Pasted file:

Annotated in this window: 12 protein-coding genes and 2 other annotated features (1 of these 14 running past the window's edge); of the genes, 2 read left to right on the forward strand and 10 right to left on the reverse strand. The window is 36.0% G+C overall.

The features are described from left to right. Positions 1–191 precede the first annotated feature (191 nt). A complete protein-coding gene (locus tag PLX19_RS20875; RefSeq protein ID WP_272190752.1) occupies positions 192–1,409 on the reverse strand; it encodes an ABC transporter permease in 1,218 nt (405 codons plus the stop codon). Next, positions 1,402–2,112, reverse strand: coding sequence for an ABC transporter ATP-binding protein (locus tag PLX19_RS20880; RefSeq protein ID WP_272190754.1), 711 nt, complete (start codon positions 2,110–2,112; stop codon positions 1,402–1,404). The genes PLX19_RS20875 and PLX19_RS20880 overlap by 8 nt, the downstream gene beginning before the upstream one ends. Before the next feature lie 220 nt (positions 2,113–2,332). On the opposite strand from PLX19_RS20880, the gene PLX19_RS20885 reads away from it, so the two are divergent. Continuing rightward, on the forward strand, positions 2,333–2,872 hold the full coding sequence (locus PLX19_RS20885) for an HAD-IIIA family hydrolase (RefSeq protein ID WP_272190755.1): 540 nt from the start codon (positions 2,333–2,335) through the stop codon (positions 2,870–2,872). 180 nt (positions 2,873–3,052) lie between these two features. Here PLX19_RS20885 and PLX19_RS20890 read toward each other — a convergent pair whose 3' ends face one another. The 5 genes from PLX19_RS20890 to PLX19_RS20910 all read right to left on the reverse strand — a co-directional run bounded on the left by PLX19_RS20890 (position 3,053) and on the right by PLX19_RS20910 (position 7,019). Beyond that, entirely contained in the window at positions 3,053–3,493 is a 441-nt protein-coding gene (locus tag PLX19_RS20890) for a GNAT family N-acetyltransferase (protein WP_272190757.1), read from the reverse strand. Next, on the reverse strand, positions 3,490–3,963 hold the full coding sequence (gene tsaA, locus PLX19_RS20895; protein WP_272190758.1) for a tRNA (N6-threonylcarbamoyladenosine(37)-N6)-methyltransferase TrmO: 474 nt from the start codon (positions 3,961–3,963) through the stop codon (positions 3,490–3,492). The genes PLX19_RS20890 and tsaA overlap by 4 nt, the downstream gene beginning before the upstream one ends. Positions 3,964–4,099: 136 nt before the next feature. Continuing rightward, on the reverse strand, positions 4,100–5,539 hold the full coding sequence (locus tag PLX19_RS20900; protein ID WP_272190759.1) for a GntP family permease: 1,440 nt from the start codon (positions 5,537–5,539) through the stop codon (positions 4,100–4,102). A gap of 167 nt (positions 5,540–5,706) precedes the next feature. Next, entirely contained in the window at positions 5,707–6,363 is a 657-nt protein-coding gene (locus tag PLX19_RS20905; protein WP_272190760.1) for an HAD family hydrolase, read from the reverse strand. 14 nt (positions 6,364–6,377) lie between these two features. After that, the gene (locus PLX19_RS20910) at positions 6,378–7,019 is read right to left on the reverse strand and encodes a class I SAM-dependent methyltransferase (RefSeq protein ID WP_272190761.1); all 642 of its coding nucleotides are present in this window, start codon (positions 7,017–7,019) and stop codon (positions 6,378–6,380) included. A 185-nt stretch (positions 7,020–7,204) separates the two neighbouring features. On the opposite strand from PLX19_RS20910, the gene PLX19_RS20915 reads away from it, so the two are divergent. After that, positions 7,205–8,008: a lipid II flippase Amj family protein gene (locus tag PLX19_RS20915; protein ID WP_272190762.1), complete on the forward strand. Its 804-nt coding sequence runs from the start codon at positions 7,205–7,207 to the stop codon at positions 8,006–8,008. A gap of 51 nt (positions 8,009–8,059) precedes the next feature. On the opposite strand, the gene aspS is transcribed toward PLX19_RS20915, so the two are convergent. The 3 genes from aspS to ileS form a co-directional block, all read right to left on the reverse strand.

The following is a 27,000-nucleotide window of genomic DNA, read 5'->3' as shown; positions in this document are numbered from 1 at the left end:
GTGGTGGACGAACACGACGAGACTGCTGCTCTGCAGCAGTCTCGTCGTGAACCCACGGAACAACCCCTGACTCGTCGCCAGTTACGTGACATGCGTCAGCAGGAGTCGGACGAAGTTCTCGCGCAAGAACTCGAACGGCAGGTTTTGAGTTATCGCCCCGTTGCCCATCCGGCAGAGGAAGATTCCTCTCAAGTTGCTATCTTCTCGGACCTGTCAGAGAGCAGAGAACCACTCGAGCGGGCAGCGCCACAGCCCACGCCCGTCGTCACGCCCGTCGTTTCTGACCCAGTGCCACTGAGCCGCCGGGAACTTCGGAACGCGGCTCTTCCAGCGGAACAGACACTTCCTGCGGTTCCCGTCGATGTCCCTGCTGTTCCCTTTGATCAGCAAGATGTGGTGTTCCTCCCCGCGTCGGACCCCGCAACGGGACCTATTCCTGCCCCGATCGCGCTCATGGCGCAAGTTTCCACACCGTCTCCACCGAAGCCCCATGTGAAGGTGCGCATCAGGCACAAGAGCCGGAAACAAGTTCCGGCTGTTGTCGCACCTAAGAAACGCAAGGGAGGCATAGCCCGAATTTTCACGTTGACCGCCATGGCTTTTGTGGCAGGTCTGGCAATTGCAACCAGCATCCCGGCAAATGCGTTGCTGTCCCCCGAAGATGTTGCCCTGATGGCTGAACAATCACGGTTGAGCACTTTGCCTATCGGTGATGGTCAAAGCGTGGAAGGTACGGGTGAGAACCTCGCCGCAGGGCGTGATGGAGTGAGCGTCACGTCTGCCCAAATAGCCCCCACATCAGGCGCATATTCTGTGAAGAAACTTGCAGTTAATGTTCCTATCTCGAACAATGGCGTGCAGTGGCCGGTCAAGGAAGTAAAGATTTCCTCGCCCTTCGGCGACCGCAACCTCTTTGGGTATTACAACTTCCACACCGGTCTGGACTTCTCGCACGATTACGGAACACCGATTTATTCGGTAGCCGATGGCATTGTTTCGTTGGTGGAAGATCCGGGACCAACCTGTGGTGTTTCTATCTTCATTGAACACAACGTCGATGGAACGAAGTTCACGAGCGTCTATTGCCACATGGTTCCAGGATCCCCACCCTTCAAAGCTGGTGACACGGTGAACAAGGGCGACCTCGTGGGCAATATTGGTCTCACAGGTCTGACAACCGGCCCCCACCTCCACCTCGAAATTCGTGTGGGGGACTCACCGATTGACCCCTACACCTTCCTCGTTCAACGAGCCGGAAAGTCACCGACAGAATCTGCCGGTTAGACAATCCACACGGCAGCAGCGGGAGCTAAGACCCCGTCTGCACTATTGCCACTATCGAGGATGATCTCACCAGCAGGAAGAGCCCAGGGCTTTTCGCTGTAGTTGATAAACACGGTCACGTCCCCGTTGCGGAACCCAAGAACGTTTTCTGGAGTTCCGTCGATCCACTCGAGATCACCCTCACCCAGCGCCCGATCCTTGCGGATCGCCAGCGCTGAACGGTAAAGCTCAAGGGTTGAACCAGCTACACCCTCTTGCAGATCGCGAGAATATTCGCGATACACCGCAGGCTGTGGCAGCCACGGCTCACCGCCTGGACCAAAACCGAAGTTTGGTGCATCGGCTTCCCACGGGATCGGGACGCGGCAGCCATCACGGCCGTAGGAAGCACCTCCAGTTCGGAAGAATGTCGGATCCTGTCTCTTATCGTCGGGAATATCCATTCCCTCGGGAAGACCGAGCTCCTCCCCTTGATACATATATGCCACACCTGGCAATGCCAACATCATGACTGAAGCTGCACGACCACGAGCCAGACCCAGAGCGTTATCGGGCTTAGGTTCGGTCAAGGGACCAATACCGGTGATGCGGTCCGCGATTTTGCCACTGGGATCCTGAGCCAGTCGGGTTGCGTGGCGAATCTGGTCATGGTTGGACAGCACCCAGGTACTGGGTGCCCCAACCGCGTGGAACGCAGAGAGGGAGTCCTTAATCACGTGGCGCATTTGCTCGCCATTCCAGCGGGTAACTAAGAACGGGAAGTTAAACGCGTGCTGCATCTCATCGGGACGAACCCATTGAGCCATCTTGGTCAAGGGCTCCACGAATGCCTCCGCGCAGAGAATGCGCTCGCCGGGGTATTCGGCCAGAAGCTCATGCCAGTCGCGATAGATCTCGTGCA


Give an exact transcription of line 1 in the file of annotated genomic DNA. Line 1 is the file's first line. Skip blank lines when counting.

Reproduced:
Annotated in this window: 12 protein-coding genes and 2 other annotated features (1 of these 14 running past the window's edge); of the genes, 2 read left to right on the forward strand and 10 right to left on the reverse strand. The window is 36.0% G+C overall.